The tide rises slowly.
Water rolls and heaves,
pilfering layers of sand
from the inconstant edge.
And I recall your devotion
to an eastern sunrise, the chill
of the Charles, the Atlantic’s pull.
This break is the ache in the base
of my thumb, its cartilage thinning,
scrape of bare bone.
It hovers like dust
in the corners of my bedroom,
commingles with dog hair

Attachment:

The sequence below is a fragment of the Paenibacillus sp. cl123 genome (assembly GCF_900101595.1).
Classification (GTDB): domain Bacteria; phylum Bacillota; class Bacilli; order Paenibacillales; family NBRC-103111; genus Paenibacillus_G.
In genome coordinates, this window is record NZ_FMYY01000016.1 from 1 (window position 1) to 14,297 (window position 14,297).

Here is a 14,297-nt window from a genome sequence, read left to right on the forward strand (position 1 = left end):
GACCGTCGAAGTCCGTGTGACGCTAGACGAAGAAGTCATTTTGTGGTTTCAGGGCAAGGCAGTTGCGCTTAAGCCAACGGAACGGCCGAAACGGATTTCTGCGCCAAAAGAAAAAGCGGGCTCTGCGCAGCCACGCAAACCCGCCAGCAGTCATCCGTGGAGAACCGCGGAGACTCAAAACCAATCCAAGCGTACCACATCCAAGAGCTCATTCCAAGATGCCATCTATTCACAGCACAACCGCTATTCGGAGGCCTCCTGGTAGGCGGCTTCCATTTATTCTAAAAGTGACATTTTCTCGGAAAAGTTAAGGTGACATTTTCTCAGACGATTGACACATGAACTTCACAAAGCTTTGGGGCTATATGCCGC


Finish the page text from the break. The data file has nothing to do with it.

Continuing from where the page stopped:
behind the closet door,
glints like limestone
in the garden, the path curving
away from the front porch.
It appears in my rearview
mirror, climbs into
the passenger seat through the open
window in springtime.
It lifts me softly, like the swell
of an ancient sea, erasing
the shore, swallowing its leavings,
its breakers the cadence of loss.